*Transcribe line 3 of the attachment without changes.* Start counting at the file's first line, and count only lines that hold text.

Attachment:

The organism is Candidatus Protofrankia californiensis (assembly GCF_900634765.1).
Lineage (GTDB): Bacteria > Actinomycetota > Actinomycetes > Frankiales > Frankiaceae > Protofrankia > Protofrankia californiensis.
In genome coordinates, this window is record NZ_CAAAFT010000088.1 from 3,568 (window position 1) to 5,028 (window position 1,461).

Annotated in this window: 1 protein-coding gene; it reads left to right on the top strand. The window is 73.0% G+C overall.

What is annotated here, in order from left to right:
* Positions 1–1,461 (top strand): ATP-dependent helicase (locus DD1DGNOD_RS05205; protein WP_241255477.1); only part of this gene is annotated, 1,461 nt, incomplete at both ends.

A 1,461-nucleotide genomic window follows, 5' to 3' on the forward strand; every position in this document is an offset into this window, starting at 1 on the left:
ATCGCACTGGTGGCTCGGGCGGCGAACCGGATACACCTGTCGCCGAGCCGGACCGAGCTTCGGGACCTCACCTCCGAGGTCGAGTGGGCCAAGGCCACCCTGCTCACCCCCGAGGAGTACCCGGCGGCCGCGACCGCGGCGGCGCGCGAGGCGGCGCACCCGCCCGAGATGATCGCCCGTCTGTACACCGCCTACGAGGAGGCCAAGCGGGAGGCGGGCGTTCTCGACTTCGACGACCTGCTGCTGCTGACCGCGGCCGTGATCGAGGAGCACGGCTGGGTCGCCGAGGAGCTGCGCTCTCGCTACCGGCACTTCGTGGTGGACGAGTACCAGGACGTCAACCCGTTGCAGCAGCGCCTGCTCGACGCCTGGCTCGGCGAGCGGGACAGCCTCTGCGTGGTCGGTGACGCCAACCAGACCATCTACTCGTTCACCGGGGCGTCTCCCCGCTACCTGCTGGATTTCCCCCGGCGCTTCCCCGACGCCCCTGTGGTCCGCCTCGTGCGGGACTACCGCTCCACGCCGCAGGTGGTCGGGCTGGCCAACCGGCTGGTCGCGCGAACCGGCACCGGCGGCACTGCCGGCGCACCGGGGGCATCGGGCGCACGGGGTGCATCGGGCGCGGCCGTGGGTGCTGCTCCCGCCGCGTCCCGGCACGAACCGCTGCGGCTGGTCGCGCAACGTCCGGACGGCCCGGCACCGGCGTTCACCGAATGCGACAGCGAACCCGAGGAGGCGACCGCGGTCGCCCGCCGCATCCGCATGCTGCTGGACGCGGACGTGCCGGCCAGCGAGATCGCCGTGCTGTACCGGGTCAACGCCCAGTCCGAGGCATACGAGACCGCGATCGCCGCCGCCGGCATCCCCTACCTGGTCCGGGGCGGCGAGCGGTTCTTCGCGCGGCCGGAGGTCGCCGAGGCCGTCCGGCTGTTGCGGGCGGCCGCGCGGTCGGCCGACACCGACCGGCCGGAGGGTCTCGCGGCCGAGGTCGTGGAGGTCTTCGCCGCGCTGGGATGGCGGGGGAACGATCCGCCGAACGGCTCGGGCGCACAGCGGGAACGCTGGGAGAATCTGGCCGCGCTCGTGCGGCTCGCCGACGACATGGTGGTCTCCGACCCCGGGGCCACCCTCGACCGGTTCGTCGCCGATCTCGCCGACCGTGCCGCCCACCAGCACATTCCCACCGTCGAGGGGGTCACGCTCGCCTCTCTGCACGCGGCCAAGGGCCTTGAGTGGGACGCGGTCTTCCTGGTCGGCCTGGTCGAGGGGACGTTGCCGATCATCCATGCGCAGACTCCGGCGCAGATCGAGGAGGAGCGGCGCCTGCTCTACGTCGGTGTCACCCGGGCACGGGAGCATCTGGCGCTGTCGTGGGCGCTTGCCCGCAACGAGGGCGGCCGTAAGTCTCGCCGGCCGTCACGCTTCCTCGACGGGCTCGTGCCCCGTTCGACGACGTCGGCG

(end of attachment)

In genome coordinates, this window is record NZ_CAAAFT010000088.1 from 3,568 (window position 1) to 5,028 (window position 1,461).